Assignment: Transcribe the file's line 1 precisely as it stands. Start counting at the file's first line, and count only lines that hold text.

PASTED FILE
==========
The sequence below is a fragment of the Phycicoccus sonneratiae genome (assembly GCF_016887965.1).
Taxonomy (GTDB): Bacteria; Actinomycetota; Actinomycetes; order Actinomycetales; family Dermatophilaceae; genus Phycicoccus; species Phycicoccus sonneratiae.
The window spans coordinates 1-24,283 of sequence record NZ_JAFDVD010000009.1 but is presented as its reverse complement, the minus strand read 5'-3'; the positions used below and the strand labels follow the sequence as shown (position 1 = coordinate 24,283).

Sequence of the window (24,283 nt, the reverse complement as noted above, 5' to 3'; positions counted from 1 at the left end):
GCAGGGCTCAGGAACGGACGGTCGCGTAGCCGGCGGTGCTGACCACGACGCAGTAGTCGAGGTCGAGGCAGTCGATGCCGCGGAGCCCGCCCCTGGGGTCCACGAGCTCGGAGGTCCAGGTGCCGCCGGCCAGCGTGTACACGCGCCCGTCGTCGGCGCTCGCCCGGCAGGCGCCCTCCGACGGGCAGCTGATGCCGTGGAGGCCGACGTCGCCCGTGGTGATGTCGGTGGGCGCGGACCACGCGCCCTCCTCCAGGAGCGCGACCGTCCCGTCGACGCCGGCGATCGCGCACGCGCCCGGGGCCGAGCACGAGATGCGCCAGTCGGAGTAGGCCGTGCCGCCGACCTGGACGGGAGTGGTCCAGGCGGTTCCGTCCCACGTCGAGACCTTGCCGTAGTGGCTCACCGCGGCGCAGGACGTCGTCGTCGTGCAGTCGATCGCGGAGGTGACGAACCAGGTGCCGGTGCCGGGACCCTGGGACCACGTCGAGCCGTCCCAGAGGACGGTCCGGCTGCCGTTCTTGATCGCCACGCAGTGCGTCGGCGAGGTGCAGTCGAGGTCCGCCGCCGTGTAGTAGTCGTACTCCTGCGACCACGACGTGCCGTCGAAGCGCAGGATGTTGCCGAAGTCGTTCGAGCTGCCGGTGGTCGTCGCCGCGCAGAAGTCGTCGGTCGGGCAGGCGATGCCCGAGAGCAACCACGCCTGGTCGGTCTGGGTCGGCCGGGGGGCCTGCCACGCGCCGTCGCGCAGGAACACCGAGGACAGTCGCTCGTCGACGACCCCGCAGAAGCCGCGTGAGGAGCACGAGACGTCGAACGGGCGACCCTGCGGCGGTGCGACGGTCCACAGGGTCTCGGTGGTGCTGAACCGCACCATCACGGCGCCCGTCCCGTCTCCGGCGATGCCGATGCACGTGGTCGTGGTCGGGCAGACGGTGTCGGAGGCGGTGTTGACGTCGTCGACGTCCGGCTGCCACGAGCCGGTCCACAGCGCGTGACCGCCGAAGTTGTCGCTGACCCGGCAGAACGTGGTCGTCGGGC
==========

The sequence below is a fragment of the Phycicoccus sonneratiae genome (assembly GCF_016887965.1).